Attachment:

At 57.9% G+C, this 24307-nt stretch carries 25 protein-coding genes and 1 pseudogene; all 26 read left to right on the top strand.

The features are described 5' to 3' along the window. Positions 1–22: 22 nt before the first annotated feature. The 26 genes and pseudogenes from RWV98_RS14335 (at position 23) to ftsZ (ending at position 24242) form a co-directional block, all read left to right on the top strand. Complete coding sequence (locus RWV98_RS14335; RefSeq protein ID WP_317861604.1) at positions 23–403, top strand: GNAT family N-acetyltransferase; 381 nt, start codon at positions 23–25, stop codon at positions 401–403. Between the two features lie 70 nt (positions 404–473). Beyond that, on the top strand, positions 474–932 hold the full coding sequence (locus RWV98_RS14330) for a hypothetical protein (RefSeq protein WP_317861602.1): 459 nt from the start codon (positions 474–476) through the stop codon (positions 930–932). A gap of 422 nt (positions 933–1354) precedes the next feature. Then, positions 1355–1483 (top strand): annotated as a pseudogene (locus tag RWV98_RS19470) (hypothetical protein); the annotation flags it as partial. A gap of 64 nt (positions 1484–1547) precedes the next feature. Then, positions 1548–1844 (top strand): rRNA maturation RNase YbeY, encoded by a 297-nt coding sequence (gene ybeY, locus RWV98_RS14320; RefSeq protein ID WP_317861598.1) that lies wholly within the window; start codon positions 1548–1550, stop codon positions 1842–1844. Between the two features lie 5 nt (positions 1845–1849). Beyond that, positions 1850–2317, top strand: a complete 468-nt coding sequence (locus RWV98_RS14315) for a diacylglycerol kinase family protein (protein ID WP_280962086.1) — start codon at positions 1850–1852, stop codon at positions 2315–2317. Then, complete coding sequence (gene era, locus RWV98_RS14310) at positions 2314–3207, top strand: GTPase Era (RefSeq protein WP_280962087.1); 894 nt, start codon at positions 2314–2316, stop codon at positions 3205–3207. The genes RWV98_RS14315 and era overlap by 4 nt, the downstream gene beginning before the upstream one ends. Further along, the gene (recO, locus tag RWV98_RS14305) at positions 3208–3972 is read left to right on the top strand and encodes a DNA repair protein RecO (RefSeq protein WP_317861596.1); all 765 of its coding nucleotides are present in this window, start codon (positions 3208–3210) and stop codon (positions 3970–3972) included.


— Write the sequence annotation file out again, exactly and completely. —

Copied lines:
At 57.9% G+C, this 24307-nt stretch carries 25 protein-coding genes and 1 pseudogene; all 26 read left to right on the top strand.

The features are described 5' to 3' along the window. Positions 1–22: 22 nt before the first annotated feature. The 26 genes and pseudogenes from RWV98_RS14335 (at position 23) to ftsZ (ending at position 24242) form a co-directional block, all read left to right on the top strand. Complete coding sequence (locus RWV98_RS14335; RefSeq protein ID WP_317861604.1) at positions 23–403, top strand: GNAT family N-acetyltransferase; 381 nt, start codon at positions 23–25, stop codon at positions 401–403. Between the two features lie 70 nt (positions 404–473). Beyond that, on the top strand, positions 474–932 hold the full coding sequence (locus RWV98_RS14330) for a hypothetical protein (RefSeq protein WP_317861602.1): 459 nt from the start codon (positions 474–476) through the stop codon (positions 930–932). A gap of 422 nt (positions 933–1354) precedes the next feature. Then, positions 1355–1483 (top strand): annotated as a pseudogene (locus tag RWV98_RS19470) (hypothetical protein); the annotation flags it as partial. A gap of 64 nt (positions 1484–1547) precedes the next feature. Then, positions 1548–1844 (top strand): rRNA maturation RNase YbeY, encoded by a 297-nt coding sequence (gene ybeY, locus RWV98_RS14320; RefSeq protein ID WP_317861598.1) that lies wholly within the window; start codon positions 1548–1550, stop codon positions 1842–1844. Between the two features lie 5 nt (positions 1845–1849). Beyond that, positions 1850–2317, top strand: a complete 468-nt coding sequence (locus RWV98_RS14315) for a diacylglycerol kinase family protein (protein ID WP_280962086.1) — start codon at positions 1850–1852, stop codon at positions 2315–2317. Then, complete coding sequence (gene era, locus RWV98_RS14310) at positions 2314–3207, top strand: GTPase Era (RefSeq protein WP_280962087.1); 894 nt, start codon at positions 2314–2316, stop codon at positions 3205–3207. The genes RWV98_RS14315 and era overlap by 4 nt, the downstream gene beginning before the upstream one ends. Further along, the gene (recO, locus tag RWV98_RS14305) at positions 3208–3972 is read left to right on the top strand and encodes a DNA repair protein RecO (RefSeq protein WP_317861596.1); all 765 of its coding nucleotides are present in this window, start codon (positions 3208–3210) and stop codon (positions 3970–3972) included.